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Africa in the great lakes region the reasons for poverty and future development

         Date: 2012-03-12

           Tag: Africa poverty, Africa development

Summary: In the great lakes region though Africa rich resources, but it is still very poor, what reason is this?And in the great lakes region is the development direction in the future is what.About these p…

In the great lakes region though Africa rich resources, but it is still very poor, what reason is this?And in the great lakes region is the development direction in the future is what.About these problems,To watch below detailed introduction.

 Africa in the great lakes region the reasons for poverty
 In my opinion, poverty in the region is mainly caused by many years of wars and conflicts. There have been many years of conflicts among countries in the region, and among differing tribes and clans within a particular country. It is estimated that the region lost approximately two decades of conflicts and wars in the Great Lakes Region. The major preoccupation of countries in the Great Lakes Region was to resolve conflicts.

Tanzania, for example, has been requested to mobilize warring factions in specific countries in the region to resolve conflicts and resort of negations. Part of Tanzanian soil, Ngara in North western part of the country, was overwhelmed by the influx of refugees that were fleeing massacre in the 1994 genocide in Rwanda. It is estimated that over one million refugees from Rwanda settled in Ngara District.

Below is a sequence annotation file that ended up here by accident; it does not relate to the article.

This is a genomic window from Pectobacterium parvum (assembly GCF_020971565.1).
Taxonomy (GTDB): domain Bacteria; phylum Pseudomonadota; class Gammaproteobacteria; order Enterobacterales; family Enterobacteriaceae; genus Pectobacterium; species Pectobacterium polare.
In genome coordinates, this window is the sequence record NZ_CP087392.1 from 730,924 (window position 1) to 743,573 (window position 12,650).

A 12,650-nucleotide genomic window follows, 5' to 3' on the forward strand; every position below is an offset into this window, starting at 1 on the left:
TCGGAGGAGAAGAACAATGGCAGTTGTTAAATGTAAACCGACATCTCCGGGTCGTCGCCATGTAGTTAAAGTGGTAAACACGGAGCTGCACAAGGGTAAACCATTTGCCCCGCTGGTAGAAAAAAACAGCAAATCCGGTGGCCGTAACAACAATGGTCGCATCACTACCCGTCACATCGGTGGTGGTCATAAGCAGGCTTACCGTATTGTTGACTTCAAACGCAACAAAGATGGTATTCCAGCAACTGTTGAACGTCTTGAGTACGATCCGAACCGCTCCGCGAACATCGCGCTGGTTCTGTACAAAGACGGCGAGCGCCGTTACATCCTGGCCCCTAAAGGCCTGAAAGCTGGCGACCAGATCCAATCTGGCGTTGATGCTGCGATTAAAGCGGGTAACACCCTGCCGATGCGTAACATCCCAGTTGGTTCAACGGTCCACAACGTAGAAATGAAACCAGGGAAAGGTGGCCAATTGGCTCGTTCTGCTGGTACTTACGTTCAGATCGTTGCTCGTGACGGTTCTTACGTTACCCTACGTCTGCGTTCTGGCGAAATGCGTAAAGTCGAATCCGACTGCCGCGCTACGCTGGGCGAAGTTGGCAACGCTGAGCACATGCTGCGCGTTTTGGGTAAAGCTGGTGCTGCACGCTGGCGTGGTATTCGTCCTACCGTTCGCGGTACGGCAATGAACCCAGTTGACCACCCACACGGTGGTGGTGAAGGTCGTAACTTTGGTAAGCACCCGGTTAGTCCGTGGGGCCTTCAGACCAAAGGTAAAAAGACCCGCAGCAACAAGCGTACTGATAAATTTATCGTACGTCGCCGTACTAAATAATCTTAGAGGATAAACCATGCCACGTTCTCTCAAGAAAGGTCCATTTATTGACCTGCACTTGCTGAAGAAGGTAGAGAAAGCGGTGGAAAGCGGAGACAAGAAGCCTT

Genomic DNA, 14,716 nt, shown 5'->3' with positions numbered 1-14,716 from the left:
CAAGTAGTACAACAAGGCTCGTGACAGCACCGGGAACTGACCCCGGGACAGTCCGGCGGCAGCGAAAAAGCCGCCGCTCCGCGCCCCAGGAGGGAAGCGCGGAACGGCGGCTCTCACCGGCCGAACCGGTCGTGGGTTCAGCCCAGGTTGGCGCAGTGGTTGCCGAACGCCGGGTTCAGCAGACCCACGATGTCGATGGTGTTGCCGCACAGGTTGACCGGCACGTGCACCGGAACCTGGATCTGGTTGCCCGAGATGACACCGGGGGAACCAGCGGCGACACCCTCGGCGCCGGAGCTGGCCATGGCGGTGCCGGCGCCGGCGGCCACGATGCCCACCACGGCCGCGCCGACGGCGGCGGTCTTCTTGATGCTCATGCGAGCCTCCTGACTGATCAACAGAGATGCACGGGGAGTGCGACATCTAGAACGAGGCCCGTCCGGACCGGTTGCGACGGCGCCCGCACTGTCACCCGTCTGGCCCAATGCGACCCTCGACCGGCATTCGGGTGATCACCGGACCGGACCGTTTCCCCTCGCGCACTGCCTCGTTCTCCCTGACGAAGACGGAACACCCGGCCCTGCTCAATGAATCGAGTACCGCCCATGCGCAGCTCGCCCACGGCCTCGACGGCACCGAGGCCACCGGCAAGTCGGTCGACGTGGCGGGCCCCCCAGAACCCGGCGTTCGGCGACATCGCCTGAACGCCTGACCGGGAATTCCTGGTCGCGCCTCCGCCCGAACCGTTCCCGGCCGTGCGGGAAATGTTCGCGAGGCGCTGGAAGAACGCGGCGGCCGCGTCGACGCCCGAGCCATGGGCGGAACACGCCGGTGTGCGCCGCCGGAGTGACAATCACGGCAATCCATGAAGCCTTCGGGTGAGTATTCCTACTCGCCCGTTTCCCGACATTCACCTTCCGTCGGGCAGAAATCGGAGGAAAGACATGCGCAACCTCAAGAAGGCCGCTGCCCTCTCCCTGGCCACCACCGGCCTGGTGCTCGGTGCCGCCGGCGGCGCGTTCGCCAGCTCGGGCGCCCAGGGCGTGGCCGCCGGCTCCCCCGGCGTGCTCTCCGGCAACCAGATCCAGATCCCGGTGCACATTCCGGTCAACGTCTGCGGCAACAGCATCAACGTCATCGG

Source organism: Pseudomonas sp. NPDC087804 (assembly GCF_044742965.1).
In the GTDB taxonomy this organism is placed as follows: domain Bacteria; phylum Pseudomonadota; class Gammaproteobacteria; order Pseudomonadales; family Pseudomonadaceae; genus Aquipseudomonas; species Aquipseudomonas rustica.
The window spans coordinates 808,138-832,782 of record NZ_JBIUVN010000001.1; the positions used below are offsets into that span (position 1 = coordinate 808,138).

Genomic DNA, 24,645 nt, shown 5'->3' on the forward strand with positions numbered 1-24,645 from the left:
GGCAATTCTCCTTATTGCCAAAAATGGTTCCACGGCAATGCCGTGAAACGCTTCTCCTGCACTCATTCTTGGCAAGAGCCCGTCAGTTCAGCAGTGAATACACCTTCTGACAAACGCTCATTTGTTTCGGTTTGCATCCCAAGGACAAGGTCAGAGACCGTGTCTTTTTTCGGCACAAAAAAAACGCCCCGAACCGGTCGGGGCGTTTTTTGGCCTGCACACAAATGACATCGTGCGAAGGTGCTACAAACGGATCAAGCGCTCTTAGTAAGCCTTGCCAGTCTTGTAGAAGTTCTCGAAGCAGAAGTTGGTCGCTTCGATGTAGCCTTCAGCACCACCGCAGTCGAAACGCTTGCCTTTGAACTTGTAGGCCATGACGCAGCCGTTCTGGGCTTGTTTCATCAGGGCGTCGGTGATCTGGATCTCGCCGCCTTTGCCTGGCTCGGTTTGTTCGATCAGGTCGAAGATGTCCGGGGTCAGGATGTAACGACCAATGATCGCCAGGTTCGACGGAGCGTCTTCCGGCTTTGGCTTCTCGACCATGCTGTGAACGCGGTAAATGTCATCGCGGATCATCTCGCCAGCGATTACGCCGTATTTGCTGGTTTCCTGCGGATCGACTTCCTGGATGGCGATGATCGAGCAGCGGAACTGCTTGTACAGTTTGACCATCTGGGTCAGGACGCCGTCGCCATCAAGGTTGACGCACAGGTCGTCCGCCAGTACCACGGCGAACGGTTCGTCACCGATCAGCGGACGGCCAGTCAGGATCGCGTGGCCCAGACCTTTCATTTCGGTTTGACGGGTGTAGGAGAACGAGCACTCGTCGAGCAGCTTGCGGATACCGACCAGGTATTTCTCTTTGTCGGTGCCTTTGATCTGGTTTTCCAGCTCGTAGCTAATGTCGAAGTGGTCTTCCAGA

The Democratic Republic of Congo (DRC), which is very rich in minerals, was used by rebel groups to kill each other instead of developing their country. They plundered the minerals to buy weapons to fight each other. Now that peace has returned to these countries, former refugees have returned into their countries, but this did not mean the end of problems.

There is high rate of unemployment, especially among the youth. In Burundi, for example, about 80 per cent of the youth are unemployed. In other countries the problems are the same. Angola has never experienced peace.

It lost all the years in internal conflicts between the country's opposing parties -- UNITA and MPLA that left hundreds of thousands of its people dead and others internally displaced. Tanzania and Zambia are the only countries in the Great Lakes Region which had not experienced conflicts.

But the impact of conflicts in neighbouring countries had left unending scars. They suffered social stress and environmental destruction due to refugees' influx from the conflicts prone countries. The natural resources in conflict-free countries, including Tanzania, have impact on the well-being of the people.

Investment contracts and royalties paid to host countries (amounting to 4 per cent for Tanzania) is not sufficient for the countries' development. The war in Uganda, in late 1970s had adverse effects not only in Uganda but to other countries in the region. Governance issue on the Great Lakes region has always been a matter of concern for many years. Experiences indicate that there had been coups after coups in countries in the region.